Opening Call: The Australian share market is to open higher.
U.S. stocks finished a volatile day mostly lower after a report from the U.S. Federal Reserve pointed to an accelerating U.S. economy and rising prices. That sentiment lifted the yield on the 10-year Treasury to 1.63%. The WSJ Dollar Index slipped to 86.52. Oil prices surged after forecasters predicted even stronger demand and U.S. oil inventories fell more than expected. Gold prices ticked lower amid higher Treasury yields, then moved lower still after the Fed’s report.
Australia’s S&P/ASX 200 closed 0.7% higher, recovering from a mid-session stumble to finish above 7000 points for the first time since February 2020. Tech, health and materials stocks led gains to help the benchmark to within 1.9% of its record close.
Investors sold tech stocks, knocking some major stock indexes lower after reaching all-time highs earlier in the day, as volatility continued to reverberate across the market.
The Dow Jones Industrial Average opened higher after several banks kicked off the latest earnings-reporting season with blowout profit reports. But the blue-chip index gave up a significant chunk of the gain as the day wore on, much of it evaporating after the release of a Federal Reserve report saying the U.S. economy accelerated to a moderate pace and showed signs that businesses were raising prices between February and early April.
The Dow Industrials settled 0.2% higher, falling short of a new closing record. The S&P 500, which also hit its highest level ever earlier in the session, slid into the red, shedding 0.4%. And the Nasdaq Composite fell further, declining 1%.
Gold futures settled lower, pressured by a rise in U.S. Treasury yields, but showed little reaction to the latest comments on monetary policy and the outlook for the economy from Federal Reserve Chairman Jerome Powell.
Prices then moved lower after the central bank’s Beige Book report showed a moderate acceleration in the economy.
At the Economic Club of Washington, Mr Powell said the Fed would taper asset purchases well before any interest rate increase, but offered no date for a shift in policy.
Against that backdrop, June gold futures fell nearly 0.7% to settle at $1,736.30 an ounce on Comex.
Gold prices then moved lower in electronic trading to $1,735.20 shortly after the Fed Beige Book release.
Oil futures ended sharply higher, as the International Energy Agency lifted its demand outlook for crude and a U.S. government report revealed a third drop in weekly inventories, prompting prices to post their highest finish since mid-March.
In its monthly report, the International Energy Agency raised its forecast for global oil demand in 2021 by 230,000 barrels a day from its previous forecast. It now sees an increase of 5.7 million barrels a day from 2020 to 96.7 million barrels a day this year.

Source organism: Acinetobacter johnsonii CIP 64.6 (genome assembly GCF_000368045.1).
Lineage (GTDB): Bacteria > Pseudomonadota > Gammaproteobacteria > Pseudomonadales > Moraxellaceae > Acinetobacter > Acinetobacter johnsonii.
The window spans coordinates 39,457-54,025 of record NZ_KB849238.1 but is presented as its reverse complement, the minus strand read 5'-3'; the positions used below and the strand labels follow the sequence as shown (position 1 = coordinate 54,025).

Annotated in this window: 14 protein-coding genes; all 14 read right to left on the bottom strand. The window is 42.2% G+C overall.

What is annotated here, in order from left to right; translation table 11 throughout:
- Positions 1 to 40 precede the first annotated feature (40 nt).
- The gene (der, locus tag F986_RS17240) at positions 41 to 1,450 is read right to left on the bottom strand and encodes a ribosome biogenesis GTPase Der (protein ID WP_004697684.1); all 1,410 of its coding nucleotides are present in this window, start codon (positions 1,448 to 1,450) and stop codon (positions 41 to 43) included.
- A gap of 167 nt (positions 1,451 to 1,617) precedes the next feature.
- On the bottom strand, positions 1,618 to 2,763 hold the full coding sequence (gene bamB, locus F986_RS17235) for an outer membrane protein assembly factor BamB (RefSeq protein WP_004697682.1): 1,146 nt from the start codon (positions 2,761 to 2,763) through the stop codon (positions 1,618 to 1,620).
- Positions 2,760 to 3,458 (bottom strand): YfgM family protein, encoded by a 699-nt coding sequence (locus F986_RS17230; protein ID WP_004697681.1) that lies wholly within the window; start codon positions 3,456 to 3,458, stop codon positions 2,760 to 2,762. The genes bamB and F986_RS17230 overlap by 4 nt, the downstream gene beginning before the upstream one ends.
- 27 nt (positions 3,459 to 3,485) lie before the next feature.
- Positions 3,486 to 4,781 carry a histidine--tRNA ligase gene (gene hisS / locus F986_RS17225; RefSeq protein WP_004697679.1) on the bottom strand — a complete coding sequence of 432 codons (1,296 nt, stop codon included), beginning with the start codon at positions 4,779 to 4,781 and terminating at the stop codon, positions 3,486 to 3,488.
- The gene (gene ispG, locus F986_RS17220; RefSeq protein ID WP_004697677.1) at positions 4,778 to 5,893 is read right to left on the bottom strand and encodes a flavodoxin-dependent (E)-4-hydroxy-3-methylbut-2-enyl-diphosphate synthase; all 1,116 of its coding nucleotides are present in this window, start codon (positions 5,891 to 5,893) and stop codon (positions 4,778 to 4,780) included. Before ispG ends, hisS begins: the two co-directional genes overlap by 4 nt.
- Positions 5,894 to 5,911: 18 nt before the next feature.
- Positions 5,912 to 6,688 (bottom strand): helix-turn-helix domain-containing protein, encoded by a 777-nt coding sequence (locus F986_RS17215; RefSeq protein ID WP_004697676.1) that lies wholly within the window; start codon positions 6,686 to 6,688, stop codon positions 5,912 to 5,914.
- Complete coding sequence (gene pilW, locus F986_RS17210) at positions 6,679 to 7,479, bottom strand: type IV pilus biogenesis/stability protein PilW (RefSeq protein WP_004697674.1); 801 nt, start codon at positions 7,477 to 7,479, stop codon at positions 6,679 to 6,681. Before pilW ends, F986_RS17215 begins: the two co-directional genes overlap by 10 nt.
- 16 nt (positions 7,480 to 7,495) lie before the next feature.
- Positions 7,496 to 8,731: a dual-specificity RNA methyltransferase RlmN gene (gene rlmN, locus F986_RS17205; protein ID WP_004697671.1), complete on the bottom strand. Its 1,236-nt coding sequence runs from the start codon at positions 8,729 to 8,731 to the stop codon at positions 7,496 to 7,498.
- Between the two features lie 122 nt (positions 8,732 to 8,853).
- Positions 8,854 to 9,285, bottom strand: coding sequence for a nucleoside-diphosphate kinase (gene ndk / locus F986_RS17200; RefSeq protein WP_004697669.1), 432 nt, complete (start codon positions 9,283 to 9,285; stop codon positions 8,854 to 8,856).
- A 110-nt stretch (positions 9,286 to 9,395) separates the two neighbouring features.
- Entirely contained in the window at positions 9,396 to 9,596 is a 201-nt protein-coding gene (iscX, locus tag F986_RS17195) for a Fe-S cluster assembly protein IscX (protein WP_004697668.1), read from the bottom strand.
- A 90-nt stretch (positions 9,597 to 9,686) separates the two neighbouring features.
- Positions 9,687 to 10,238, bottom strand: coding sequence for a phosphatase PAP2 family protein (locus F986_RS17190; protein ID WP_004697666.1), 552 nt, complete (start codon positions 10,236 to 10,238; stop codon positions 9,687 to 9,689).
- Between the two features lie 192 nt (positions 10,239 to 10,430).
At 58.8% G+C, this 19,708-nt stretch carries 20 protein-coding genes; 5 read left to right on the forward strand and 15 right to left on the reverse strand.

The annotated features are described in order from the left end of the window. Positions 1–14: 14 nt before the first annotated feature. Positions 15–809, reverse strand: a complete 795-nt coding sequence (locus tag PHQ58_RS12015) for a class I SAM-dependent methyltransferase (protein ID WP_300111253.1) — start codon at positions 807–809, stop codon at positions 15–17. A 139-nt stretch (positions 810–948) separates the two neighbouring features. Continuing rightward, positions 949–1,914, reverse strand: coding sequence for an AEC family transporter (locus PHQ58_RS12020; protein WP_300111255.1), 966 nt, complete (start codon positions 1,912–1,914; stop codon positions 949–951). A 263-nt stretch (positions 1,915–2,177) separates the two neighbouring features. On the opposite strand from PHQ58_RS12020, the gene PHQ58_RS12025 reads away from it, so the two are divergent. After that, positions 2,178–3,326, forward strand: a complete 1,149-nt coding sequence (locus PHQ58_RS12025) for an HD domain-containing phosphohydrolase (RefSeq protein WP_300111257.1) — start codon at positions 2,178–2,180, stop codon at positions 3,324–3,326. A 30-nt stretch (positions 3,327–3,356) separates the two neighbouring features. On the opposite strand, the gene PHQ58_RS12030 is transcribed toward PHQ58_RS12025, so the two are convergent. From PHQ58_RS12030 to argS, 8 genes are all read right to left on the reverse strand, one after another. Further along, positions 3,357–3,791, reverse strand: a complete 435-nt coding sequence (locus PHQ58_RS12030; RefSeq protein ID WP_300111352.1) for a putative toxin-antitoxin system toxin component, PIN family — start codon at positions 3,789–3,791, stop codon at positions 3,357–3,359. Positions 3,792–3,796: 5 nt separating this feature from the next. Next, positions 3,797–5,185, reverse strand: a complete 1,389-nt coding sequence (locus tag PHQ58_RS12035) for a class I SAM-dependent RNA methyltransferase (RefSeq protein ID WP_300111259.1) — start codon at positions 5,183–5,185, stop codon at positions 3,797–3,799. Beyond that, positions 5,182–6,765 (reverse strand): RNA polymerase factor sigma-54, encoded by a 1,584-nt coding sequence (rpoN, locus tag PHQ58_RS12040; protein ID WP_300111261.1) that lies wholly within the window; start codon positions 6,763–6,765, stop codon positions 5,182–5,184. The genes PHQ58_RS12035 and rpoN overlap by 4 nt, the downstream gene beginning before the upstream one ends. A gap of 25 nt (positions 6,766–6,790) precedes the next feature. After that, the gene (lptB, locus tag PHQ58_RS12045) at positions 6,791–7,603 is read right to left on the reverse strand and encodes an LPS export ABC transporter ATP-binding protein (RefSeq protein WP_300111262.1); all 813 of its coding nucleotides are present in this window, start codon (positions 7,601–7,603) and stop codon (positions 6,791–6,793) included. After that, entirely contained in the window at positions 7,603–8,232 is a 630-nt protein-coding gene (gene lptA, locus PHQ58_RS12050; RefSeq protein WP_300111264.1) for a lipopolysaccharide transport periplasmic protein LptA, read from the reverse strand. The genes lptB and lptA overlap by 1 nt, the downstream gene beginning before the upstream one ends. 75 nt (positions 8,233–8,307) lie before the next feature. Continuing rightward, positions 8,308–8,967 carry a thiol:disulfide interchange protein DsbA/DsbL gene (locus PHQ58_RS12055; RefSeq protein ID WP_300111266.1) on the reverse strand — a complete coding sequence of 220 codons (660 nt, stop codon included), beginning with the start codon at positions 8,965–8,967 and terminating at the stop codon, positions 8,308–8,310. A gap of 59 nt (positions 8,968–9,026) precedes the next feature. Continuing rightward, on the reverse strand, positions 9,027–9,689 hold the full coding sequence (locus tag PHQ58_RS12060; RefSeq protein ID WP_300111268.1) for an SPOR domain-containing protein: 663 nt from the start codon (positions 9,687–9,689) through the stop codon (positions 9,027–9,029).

West Texas Intermediate crude for May delivery rose 4.9% to settle at $63.15 a barrel on the New York Mercantile Exchange.
Global benchmark June Brent crude picked up 4.6% to settle at $66.58 a barrel on ICE Futures Europe.
Both WTI and Brent crude prices tallied their highest front-month contract settlements since March 17, FactSet data show.
Major currencies were stronger against the US dollar in European and US trade. The Euro rose from lows near US$1.1950 to highs near US$1.1985 and was near US$1.1980 at the US close. The
The Aussie dollar rose from lows near US76.70 cents to highs near US77.35 cents and was near US77.25 cents at the US close. And the Japanese yen held between 108.81 yen per US dollar and JPY109.07 and was near JPY108.90 at the US close.
European share markets edged higher on Wednesday in response to upbeat earnings from software firm SAP and French luxury goods maker LVMH. The pan-European STOXX 600 index rose by 0.2%. The UK FTSE index rose by 0.7%. But the German Dax fell by 0.2% after the country’s economic institutes cut the 2021 GDP forecast. In London trade, shares in Rio Tinto rose by 2.6% with shares in BHP up by 3.3%.
Earlier Wednesday, Chinese stocks finished higher, recovering from broad losses in recent weeks as a strong performance in U.S. equities helped set an upbeat tone in most Asian markets. The benchmark Shanghai Composite Index gained 0.6%, snapping a three-session losing streak. The Shenzhen Composite Index rose 1.4%, while the ChiNext Price Index jumped 2.2%. Consumer-services providers, such as tourism and education firms, led the upturn, while steelmakers also rose amid optimism for steel prices.
Hong Kong stocks settled higher for the second consecutive session. The benchmark Hang Seng Index rose 1.4%, its largest one-day gain since late March. Chinese tech giants led the upturn, as the sector recovered from earlier losses amid concerns over regulatory uncertainties.
The Nikkei Stock Average, however, dropped 0.4%, dragged by falls in fibre, metal and financial stocks, due partly to continuing concerns about the prolonged Covid-19 pandemic. Progress of Covid-19 vaccinations and any changes to other countermeasures will be closely watched.